Government policies advancing transformation since ‘94

Friday, March 10, 2017

Cape Town – Deputy President Cyril Ramaphosa says government has contributed to transformation and inclusive growth ever since the advent of democracy in 1994.

The Deputy President says government’s policies have always been to make the lives of the majority better by implementing programmes aimed at empowering the previously disadvantaged population during the apartheid era.

He said this when briefing the National Assembly during a question and answer session on Thursday.

“The transformation agenda of every administration since the advent of democracy has been directed towards the achievement of a better life for all.

“Our programmes are guided by the vision of the Freedom Charter and by the Constitutional injunction to improve the quality of life of all citizens and free the potential of each person.

“Government has directed resources towards meeting the needs of the poor, implementing policies to deracialise the economy, build the skills base of the black majority and create jobs through sustainable growth,” he said.

Deputy President Ramaphosa was responding to a question on the contribution of government’s policies to inclusive growth and redistributive financing in achieving its transformation agenda.

The remarks by the Deputy President come after President Jacob Zuma said in his State of the Nation Address that it was time for government to implement radical socioeconomic transformation in order to improve the lives of all South Africans and ensure that the less privileged are integrated into the mainstream economy.

He said there have been notable achievements to advance the transformation agenda.

On the growth side, real per capita Gross Domestic Product (GDP) has increased by a third since 1994.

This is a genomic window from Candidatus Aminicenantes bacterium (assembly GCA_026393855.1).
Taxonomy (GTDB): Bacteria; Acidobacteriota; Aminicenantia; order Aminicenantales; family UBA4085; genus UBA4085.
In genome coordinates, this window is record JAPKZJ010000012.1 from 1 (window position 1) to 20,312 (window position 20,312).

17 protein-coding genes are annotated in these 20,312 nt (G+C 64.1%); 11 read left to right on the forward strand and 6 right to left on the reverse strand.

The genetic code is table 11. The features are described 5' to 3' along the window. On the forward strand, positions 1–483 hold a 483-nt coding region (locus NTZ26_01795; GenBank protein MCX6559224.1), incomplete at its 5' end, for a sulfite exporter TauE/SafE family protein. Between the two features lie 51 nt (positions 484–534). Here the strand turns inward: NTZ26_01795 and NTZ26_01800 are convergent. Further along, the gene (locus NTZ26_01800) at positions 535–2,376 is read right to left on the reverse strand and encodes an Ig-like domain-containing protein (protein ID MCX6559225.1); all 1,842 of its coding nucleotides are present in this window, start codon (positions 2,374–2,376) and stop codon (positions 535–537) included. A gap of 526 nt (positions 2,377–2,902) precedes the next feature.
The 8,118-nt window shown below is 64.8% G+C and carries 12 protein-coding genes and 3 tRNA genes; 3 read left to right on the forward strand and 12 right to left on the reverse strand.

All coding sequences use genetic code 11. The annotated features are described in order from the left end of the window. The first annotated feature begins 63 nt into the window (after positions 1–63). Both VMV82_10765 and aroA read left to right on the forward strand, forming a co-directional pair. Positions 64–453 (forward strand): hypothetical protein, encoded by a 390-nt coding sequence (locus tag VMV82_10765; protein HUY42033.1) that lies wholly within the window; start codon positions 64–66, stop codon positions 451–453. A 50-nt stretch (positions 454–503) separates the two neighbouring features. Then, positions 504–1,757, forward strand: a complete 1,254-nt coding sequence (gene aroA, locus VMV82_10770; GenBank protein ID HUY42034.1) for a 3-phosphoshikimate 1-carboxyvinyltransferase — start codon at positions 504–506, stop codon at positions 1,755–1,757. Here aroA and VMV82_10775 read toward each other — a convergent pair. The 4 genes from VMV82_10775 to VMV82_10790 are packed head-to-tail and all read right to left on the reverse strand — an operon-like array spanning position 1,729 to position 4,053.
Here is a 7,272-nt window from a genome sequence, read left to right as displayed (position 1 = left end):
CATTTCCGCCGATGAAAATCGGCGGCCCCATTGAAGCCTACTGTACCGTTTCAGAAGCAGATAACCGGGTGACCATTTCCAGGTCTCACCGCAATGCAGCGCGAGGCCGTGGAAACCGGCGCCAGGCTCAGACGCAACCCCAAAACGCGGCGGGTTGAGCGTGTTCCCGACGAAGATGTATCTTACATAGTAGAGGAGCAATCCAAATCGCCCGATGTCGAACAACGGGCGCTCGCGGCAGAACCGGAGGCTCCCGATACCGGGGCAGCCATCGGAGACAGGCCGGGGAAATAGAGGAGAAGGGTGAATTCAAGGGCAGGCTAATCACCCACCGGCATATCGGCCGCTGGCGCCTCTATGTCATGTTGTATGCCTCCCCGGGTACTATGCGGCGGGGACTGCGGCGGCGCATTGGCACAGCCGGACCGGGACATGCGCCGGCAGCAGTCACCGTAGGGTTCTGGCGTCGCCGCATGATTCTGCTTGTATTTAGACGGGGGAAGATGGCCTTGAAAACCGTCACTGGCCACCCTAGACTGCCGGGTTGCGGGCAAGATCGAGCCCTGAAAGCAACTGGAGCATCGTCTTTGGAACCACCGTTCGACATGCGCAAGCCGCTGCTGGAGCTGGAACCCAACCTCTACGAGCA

Economic transformation

The number of South Africans in employment has doubled since 1994 from 7.9 million to 16 million in 2016.

“However, because the size of the labour force has also grown over this period, the rate of unemployment has remained stubbornly high. Creating jobs for these unemployed people is one of the most important mechanisms of ensuring that growth is inclusive.

“Through redistributive financing, government has built an average of 1 000 houses every day since 1996, and provided piped water and electricity for cooking to an even greater number of households every day over the same period,” the Deputy President said.

He said several legal instruments have been put in place to deracialise the economy. This includes the Broad-Based BEE Act, Preferential Procurement Policy Framework Act, Employment Equity Act, among others.

He said the impact of these policies, together with government’s investment in education, can be seen in the significant growth of the South African middle class.

“Total enrolment at universities more than doubled in the first 20 years of democracy.

“The percentage of those enrolled who were African increased from under 50% in 1994 to over 70% in 2014,” he said.

The Deputy President said there is a strong link between educational performance and inclusive growth.

Because of this, government continues to use redistributive financing to increase the number of students from poor backgrounds who can access tertiary education.

“As indicated by Finance Minister Pravin Gordhan in the 2017 Budget, government is directing significant resources towards areas that promote inclusive growth.

“These include support for SMMEs and cooperatives, industrial infrastructure in Special Economic Zones and Industrial Parks, broadband roll-out and tourism promotion, among others.

“We are further promoting economic transformation by strengthening BEE provisions and public procurement policy, intensifying land redistribution and supporting the emergence of black industrialists,” he said. –

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